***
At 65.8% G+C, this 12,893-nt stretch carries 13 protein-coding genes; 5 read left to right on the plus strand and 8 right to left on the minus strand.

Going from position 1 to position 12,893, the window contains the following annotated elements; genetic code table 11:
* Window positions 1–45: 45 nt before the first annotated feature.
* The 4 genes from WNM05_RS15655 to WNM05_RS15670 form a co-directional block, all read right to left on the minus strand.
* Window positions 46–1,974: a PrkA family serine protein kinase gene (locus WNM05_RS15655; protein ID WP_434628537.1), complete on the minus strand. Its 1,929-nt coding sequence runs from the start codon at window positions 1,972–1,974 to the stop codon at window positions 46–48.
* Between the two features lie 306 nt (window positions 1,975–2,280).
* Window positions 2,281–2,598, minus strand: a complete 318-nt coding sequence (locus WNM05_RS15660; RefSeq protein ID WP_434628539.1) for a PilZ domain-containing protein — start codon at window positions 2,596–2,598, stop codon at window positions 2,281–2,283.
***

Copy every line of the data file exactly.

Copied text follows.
At 65.8% G+C, this 12,893-nt stretch carries 13 protein-coding genes; 5 read left to right on the plus strand and 8 right to left on the minus strand.

Going from position 1 to position 12,893, the window contains the following annotated elements; genetic code table 11:
* Window positions 1–45: 45 nt before the first annotated feature.
* The 4 genes from WNM05_RS15655 to WNM05_RS15670 form a co-directional block, all read right to left on the minus strand.
* Window positions 46–1,974: a PrkA family serine protein kinase gene (locus WNM05_RS15655; protein ID WP_434628537.1), complete on the minus strand. Its 1,929-nt coding sequence runs from the start codon at window positions 1,972–1,974 to the stop codon at window positions 46–48.
* Between the two features lie 306 nt (window positions 1,975–2,280).
* Window positions 2,281–2,598, minus strand: a complete 318-nt coding sequence (locus WNM05_RS15660; RefSeq protein ID WP_434628539.1) for a PilZ domain-containing protein — start codon at window positions 2,596–2,598, stop codon at window positions 2,281–2,283.